A look at why cycling fans in west Essex and East London are unlikely to see former champion Sir Bradley Wiggins competing in the Tour de France

East London and West Essex Guardian Series: Sir Bradley Wiggins celebrating his victory in last year's Tour of Britain. Picture: Action Images Sir Bradley Wiggins celebrating his victory in last year's Tour of Britain. Picture: Action Images

It’s been the question that has dominated all others in the build-up to this year’s Tour de France: will Britain’s first winner of the world’s biggest cycling race be on the start line in Leeds in two-and-a-half week’s time or not?

Put it like this: if you are tempted to put money on one of Britain’s greatest ever cyclists making Team Sky’s final nine for the race, my suggestion would be to keep your money in your pocket.

At face value it seems almost inconceivable that a rider who took cycling in this country to its greatest peak on the Champs Elysees just two years ago – and followed the most glorious of summers up with time trial gold at London 2012 – should not be deemed worth a place in Sky’s squad. But ability and form this year is not the issue; it is a matter of personality and team dynamic between ‘Wiggo’ and his successor as Tour champion, Chris Froome.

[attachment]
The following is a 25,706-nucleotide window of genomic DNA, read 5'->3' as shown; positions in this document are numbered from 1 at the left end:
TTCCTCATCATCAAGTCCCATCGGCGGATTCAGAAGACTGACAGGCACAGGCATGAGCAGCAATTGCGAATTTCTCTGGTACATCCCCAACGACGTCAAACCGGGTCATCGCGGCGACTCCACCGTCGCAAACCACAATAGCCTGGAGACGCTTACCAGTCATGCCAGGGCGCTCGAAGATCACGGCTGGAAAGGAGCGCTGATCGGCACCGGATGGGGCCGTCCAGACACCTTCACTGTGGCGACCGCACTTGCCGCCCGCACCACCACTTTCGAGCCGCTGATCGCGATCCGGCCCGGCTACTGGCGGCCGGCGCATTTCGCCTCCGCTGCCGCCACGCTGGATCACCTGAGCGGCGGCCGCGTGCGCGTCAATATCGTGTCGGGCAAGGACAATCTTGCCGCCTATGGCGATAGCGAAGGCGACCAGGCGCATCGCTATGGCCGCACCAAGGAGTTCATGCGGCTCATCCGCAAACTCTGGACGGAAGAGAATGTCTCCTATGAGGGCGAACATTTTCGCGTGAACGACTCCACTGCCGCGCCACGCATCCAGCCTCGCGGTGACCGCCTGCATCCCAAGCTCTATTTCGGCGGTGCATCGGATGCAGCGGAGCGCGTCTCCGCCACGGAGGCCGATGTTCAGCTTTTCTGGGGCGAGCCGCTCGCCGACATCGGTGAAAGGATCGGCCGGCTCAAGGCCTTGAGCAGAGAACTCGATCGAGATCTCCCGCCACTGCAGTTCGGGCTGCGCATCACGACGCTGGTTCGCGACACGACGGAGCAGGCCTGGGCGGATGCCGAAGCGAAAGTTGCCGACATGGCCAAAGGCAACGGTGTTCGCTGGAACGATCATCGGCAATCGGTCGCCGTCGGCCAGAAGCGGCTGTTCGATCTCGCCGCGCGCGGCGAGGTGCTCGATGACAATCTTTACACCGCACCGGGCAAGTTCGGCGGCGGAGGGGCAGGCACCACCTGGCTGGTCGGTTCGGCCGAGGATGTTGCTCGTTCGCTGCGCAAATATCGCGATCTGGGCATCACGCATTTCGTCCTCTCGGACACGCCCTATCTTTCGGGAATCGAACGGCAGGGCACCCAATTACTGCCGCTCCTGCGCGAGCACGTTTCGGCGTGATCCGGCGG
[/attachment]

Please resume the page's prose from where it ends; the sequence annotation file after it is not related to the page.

The ‘history’ between the pair dates back to the 2012 Tour when Froome famously rode away from his then team leader on a climb on Stage 11 before being ordered back. Despite proclamations to the contrary from both riders since, the signs have continued that what is, at best, an uneasy relationship between the pair remains.

They have not ridden together in a race this year while the 34-year-old multiple Olympic gold medalist was left out of the Sky squad for the traditional warm-up race, the Criterium du Duphine, after telling the BBC he would not be competing in ‘Le Tour’ “as it stands”.

Team Sky boss Sir Dave Brailsford insisted he had yet to finalise his Tour team but Wiggins’ form in this week’s Tour of Switzerland is unlikely to strengthen his claims for a place in the final nine, amid suggestions his performance may have been affected by his training in the build-up.

Wiggins rode what was an average time trial by his standards on Saturday and two days later finished more than two minutes down on the leaders to all but end his hopes of overall victory.

The downturn in fortunes for this year's Tour of California winner continued yesterday when he crashed on the fourth stage and rolled in almost 12 minutes behind winner Mark Cavendish.

Wiggins' crash ended his involvement in the Tour of Switzerland, with confirmation this morning he would not continue in the event.

The writing seems to be on the wall, but if the inevitable is confirmed British cycling fans will be denied the opportunity of seeing one of their heroes in action on home roads, while followers of the sport in general will be denied an intriguing sub-plot to this year’s race.

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